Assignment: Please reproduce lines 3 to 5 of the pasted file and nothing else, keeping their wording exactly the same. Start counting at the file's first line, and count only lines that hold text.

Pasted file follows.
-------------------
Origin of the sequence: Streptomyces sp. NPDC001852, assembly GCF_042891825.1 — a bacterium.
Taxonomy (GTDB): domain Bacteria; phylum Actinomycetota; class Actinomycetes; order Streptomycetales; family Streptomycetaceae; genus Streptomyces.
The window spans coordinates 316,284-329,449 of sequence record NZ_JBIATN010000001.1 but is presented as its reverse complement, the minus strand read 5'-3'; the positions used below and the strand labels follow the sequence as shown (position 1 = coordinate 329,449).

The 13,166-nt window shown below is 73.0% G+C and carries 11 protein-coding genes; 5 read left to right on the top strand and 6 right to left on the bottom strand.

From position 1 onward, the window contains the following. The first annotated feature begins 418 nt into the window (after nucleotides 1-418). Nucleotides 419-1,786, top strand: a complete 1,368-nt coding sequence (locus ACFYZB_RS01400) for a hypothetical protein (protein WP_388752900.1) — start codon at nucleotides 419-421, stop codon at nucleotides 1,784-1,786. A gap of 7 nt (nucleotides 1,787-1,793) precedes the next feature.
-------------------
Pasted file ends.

The window spans coordinates 316,284-329,449 of sequence record NZ_JBIATN010000001.1 but is presented as its reverse complement, the minus strand read 5'-3'; the positions used below and the strand labels follow the sequence as shown (position 1 = coordinate 329,449).

The 13,166-nt window shown below is 73.0% G+C and carries 11 protein-coding genes; 5 read left to right on the top strand and 6 right to left on the bottom strand.

From position 1 onward, the window contains the following. The first annotated feature begins 418 nt into the window (after nucleotides 1-418). Nucleotides 419-1,786, top strand: a complete 1,368-nt coding sequence (locus ACFYZB_RS01400) for a hypothetical protein (protein WP_388752900.1) — start codon at nucleotides 419-421, stop codon at nucleotides 1,784-1,786. A gap of 7 nt (nucleotides 1,787-1,793) precedes the next feature.